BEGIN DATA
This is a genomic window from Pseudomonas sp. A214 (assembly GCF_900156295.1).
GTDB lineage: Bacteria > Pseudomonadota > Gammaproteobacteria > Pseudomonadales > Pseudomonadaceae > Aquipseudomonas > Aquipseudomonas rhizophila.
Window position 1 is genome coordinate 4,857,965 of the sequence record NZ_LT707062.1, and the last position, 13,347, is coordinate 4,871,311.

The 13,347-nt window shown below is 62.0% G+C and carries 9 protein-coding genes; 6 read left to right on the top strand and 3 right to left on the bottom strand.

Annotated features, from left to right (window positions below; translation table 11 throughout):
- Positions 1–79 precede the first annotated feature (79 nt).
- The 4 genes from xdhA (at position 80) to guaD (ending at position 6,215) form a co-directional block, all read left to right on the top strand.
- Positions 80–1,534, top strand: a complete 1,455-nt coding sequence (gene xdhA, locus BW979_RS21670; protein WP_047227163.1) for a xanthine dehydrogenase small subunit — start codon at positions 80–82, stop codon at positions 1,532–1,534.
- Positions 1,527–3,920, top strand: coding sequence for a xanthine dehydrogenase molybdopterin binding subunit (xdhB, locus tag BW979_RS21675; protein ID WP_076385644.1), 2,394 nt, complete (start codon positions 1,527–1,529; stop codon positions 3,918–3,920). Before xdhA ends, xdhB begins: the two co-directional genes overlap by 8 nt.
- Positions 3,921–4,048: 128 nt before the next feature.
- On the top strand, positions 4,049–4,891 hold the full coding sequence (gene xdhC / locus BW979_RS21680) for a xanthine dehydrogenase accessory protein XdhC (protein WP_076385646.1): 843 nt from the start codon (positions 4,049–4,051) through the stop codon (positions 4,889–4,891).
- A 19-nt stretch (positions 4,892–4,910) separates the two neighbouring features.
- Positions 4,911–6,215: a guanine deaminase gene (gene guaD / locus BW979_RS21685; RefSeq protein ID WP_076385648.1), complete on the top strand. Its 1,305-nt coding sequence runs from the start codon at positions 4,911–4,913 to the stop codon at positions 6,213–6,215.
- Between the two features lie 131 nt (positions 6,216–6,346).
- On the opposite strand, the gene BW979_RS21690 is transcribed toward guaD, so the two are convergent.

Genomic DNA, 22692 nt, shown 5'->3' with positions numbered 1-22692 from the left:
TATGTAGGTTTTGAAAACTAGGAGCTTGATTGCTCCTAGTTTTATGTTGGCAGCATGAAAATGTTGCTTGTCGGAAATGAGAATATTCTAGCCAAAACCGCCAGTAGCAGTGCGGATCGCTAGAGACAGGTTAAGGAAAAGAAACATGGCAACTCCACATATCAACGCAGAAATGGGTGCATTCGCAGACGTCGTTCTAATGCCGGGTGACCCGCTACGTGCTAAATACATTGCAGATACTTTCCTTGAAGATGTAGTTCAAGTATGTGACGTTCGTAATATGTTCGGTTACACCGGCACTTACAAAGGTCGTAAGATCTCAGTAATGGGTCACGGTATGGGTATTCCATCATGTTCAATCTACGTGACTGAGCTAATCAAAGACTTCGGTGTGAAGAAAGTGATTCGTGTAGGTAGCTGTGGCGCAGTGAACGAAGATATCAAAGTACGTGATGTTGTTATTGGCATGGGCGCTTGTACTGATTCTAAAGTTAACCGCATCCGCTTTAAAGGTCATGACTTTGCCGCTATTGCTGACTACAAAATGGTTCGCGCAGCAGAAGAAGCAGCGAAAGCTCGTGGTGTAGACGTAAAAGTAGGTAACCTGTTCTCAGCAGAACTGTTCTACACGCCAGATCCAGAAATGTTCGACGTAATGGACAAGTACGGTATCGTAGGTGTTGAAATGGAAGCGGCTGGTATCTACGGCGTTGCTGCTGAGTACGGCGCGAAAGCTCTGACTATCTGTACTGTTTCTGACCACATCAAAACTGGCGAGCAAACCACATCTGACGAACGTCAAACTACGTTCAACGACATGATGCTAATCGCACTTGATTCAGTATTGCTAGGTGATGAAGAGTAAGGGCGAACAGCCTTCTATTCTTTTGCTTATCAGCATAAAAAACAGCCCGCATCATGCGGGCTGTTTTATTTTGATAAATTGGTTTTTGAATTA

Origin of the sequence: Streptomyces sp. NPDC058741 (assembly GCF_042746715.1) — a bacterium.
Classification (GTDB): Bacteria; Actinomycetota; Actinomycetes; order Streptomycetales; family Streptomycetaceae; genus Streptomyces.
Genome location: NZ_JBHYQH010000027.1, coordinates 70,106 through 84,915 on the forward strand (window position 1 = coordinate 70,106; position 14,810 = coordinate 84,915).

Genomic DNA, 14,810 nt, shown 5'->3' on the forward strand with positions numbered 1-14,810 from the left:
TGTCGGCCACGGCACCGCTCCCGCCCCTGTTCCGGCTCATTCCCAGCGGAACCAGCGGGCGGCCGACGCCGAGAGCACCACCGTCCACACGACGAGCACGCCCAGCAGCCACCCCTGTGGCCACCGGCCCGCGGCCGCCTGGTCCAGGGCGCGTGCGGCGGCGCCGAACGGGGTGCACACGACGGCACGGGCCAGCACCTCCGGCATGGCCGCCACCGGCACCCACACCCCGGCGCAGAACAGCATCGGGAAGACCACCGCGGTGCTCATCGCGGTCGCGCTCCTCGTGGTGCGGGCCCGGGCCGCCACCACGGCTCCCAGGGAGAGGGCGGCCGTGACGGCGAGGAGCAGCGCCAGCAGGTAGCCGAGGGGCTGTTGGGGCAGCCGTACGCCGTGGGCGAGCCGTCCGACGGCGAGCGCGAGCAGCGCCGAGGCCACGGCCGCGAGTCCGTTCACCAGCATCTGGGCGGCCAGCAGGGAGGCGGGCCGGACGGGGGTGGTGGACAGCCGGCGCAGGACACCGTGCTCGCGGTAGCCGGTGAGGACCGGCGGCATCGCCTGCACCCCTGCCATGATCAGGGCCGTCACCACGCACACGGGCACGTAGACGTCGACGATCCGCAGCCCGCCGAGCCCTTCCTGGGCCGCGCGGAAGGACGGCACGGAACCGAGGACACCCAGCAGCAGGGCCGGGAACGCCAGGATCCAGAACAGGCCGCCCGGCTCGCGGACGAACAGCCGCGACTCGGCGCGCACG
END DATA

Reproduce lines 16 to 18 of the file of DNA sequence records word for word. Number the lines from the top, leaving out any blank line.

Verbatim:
Genomic DNA, 22692 nt, shown 5'->3' with positions numbered 1-22692 from the left:
TATGTAGGTTTTGAAAACTAGGAGCTTGATTGCTCCTAGTTTTATGTTGGCAGCATGAAAATGTTGCTTGTCGGAAATGAGAATATTCTAGCCAAAACCGCCAGTAGCAGTGCGGATCGCTAGAGACAGGTTAAGGAAAAGAAACATGGCAACTCCACATATCAACGCAGAAATGGGTGCATTCGCAGACGTCGTTCTAATGCCGGGTGACCCGCTACGTGCTAAATACATTGCAGATACTTTCCTTGAAGATGTAGTTCAAGTATGTGACGTTCGTAATATGTTCGGTTACACCGGCACTTACAAAGGTCGTAAGATCTCAGTAATGGGTCACGGTATGGGTATTCCATCATGTTCAATCTACGTGACTGAGCTAATCAAAGACTTCGGTGTGAAGAAAGTGATTCGTGTAGGTAGCTGTGGCGCAGTGAACGAAGATATCAAAGTACGTGATGTTGTTATTGGCATGGGCGCTTGTACTGATTCTAAAGTTAACCGCATCCGCTTTAAAGGTCATGACTTTGCCGCTATTGCTGACTACAAAATGGTTCGCGCAGCAGAAGAAGCAGCGAAAGCTCGTGGTGTAGACGTAAAAGTAGGTAACCTGTTCTCAGCAGAACTGTTCTACACGCCAGATCCAGAAATGTTCGACGTAATGGACAAGTACGGTATCGTAGGTGTTGAAATGGAAGCGGCTGGTATCTACGGCGTTGCTGCTGAGTACGGCGCGAAAGCTCTGACTATCTGTACTGTTTCTGACCACATCAAAACTGGCGAGCAAACCACATCTGACGAACGTCAAACTACGTTCAACGACATGATGCTAATCGCACTTGATTCAGTATTGCTAGGTGATGAAGAGTAAGGGCGAACAGCCTTCTATTCTTTTGCTTATCAGCATAAAAAACAGCCCGCATCATGCGGGCTGTTTTATTTTGATAAATTGGTTTTTGAATTA

Origin of the sequence: Streptomyces sp. NPDC058741 (assembly GCF_042746715.1) — a bacterium.